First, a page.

The top team, called Raw, came up with some stunning solutions for the Thinkbox problem, including branded short films, using the medium to promote the medium (hey - you'd think that was a no-brainer, but I can't think of a broadcaster that's really invested airtime in selling airtime), a new posse of advisers to forge better relationships with agencies, and a team to position Thinkbox as the thought-leader on consumer insights and innovation.

One of the best suggestions was to run a TV ad montaging all the classic TV advertising greats. Can you imagine a centre break medley of John Webster's work? Or BBH's Levis collection, or Lowe's Stella oeuvre?

So the gauntlet is now down for Thinkbox's brilliant Tess Alps and her team to put some of the inspired ideas into action. Then perhaps adland will fall in love with television all over again.

* IT SPEAKS VOLUMES that Shaun McIlrath should be the first hiring made by the new Hurrell and Dawson agency. First, of course, it says that H&D well knows that the ad industry's breath has been bated in anticipation of the agency's first appointment. And it could hardly go for some old dyed-in-the-wool creative giant who thinks Second Life is a pension plan and direct marketing is home for those creatives who don't make it above-the-line.

So McIlrath answers all the critics ready to shout phooey to H&D's promise of building an agency for the future, stripped of the crippling divisional conventions that hamper many of its rivals.

McIlrath ticks all the right boxes. He's a former FCA! Creative director and founder of Heresy, the digital agency that was backed by HHCL at the turn of the century, he has most recently been working as a creative director at VCCP.

As H&D's first recruit, McIlrath must shoulder much responsibility for polishing the start-up's new approach - both Hurrell and Dawson themselves have pretty traditional creative agency pedigrees.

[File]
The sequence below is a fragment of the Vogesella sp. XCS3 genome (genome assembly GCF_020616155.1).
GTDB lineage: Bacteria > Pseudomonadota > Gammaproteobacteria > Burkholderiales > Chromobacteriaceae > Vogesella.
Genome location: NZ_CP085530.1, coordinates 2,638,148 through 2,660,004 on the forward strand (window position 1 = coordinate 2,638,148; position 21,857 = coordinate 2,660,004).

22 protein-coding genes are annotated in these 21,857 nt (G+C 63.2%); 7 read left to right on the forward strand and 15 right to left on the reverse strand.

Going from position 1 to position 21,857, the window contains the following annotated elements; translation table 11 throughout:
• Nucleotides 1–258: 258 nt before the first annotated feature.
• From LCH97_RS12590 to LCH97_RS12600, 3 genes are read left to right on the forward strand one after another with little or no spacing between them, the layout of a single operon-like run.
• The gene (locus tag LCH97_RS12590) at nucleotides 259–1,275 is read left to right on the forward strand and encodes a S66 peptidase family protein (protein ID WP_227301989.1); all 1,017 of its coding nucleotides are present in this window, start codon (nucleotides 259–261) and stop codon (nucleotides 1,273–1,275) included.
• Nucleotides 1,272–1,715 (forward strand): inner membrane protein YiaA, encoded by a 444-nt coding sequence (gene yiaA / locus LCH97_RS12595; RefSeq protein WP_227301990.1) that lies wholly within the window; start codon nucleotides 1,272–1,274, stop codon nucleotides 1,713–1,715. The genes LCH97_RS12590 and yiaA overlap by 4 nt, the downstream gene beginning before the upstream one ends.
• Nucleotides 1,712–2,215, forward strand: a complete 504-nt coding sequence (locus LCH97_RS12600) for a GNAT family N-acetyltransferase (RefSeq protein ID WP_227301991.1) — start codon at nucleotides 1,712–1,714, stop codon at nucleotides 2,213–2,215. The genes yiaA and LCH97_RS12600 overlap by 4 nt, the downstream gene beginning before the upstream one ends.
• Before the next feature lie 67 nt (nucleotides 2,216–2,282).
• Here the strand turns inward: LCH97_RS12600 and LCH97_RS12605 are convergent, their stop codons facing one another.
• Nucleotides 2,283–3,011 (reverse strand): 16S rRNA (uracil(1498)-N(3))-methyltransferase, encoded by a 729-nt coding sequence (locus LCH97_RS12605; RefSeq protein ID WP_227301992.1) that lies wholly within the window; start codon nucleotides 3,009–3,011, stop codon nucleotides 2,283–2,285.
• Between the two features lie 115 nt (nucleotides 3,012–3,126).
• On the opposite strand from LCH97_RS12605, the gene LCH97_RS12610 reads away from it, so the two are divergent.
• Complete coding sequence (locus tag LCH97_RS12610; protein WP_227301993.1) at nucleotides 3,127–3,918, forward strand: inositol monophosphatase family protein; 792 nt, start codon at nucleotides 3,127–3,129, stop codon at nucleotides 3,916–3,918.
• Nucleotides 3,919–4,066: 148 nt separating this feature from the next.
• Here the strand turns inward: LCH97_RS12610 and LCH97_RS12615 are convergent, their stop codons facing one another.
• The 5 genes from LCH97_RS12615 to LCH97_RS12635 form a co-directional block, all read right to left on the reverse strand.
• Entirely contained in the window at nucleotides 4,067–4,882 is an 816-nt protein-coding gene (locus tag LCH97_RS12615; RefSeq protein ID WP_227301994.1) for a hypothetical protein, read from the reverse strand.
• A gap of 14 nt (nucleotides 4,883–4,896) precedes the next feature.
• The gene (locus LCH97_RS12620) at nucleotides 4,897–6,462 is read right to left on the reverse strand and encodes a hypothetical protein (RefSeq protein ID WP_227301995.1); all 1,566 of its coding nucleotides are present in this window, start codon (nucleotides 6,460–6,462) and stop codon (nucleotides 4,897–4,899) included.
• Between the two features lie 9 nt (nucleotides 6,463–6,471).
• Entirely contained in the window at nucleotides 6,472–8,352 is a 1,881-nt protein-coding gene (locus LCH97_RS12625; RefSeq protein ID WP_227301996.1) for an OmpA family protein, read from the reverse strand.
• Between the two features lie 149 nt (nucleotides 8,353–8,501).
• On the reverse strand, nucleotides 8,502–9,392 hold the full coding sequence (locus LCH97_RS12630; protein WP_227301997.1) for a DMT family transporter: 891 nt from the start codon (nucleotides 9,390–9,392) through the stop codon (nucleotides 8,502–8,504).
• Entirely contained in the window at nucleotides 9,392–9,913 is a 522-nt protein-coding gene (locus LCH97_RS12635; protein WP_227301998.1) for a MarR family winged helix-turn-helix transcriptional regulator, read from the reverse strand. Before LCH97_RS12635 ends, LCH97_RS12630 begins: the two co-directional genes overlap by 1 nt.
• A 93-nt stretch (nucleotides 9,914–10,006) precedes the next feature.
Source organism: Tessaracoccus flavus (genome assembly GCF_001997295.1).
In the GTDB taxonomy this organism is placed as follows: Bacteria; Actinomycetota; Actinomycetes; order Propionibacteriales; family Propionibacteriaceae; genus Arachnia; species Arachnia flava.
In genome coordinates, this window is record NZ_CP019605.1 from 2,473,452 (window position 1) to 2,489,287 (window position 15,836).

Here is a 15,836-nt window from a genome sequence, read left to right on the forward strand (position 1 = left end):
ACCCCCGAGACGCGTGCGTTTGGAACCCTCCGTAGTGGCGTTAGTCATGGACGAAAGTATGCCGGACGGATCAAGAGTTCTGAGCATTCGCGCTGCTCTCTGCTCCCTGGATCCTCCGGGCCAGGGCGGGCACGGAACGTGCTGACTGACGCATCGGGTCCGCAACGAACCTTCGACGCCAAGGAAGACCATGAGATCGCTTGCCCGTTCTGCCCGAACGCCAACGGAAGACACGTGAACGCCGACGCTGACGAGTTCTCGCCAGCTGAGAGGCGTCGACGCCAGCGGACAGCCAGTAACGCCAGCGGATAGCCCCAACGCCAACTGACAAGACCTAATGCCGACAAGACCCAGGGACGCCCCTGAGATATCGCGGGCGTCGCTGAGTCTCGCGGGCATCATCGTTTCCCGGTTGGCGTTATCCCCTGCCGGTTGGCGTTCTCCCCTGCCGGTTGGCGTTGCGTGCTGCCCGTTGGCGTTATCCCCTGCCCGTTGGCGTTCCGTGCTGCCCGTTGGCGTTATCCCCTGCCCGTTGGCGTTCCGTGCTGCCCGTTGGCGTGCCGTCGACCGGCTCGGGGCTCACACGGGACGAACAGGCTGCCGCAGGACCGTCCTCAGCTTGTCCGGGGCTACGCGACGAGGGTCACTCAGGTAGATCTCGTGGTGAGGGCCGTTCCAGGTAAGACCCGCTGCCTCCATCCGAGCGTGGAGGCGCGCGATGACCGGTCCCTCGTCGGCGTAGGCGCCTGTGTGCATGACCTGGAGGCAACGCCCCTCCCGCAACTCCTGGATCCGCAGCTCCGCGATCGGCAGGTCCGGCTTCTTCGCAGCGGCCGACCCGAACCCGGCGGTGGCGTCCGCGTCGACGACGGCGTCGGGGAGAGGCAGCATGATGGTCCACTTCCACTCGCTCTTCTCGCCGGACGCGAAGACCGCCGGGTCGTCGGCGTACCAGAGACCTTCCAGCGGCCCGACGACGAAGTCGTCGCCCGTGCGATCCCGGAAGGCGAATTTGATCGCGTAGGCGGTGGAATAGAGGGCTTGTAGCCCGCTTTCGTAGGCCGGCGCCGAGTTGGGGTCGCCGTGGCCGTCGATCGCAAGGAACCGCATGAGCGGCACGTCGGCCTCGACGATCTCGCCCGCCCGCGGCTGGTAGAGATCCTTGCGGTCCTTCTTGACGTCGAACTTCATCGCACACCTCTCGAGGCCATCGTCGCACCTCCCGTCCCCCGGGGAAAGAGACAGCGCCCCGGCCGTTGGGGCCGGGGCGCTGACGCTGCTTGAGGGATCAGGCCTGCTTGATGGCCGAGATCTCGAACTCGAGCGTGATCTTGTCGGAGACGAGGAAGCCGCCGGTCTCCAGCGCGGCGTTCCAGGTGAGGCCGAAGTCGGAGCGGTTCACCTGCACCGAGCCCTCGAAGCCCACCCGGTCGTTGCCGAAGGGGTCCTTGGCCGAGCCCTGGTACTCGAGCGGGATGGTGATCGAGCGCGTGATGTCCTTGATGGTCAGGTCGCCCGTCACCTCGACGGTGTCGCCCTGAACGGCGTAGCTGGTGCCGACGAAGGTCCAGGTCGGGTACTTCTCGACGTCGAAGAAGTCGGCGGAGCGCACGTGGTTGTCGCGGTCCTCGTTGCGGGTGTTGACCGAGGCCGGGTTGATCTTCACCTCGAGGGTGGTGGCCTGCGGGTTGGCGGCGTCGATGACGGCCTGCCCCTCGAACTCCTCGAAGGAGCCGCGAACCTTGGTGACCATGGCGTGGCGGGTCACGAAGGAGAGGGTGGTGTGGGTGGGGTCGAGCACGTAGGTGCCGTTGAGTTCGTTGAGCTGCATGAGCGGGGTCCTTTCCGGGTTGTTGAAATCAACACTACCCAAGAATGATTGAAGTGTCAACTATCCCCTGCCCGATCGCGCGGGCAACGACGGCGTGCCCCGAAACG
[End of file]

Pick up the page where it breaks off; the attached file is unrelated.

But is McIlrath good enough to be the lead creative at London's hottest, hungriest new agency? Um, probably not on his own. H&D actually does need a creative great if it's to quickly build some wow creative credentials. The point is that the agency needs strong creative leadership from across the spectrum of digital, DM and traditional media. Right now it's almost impossible to get that in a single creative person. But in building a multi-disciplined creative team, the new agency must ensure there's no hierarchy. Getting McIlrath in first should help create a department of equals, where no one discipline dominates the creative approach.

H&D's next challenge: to find a media strategist. The good ones are even rarer than discipline-neutral creatives.

Claire Beale is editor of Campaign, claire.beale@haynet.com

BEALE'S BEST IN SHOW

Adland doesn't do tits. Not really. The odd curve of breast glimpsed in a shower gel commercial, perhaps. It's all we're allowed. After all, TV viewers have been known to complain about suggestive vegetables in supermarket ads; can you imagine what a full frontal tit-shot would do for the nation's collective blood-pressure.

So Rainey Kelly Campbell Roalfe/Y&R, its staff and everyone involved in the new Breakthrough Breast Cancer awareness campaign deserve real respect for handling what is such a (ridiculously) taboo subject in such a sensitive and suitably celebratory way.

Ode to breasts is exactly that: a poem about why we should love our wobbly bits more. They might be too big, too small, "hang like two puppies in a sack", but everyone else loves them, so women should show their breasts some TLC (touch, look, check). And, yes, there are breasts - bare and bold, and plenty of them. Some even belong to Y&R staffers.

This is a beautifully simple ad, whose real power lies in its unflinching camerawork and the sheer bravery of those ordinary women who have stripped off in support of such a good cause. You won't see it on TV. But it's running in cinemas this month - Breast Cancer Awareness Month. If you like the ad, donate to the cause (www.breakthrough.org.uk).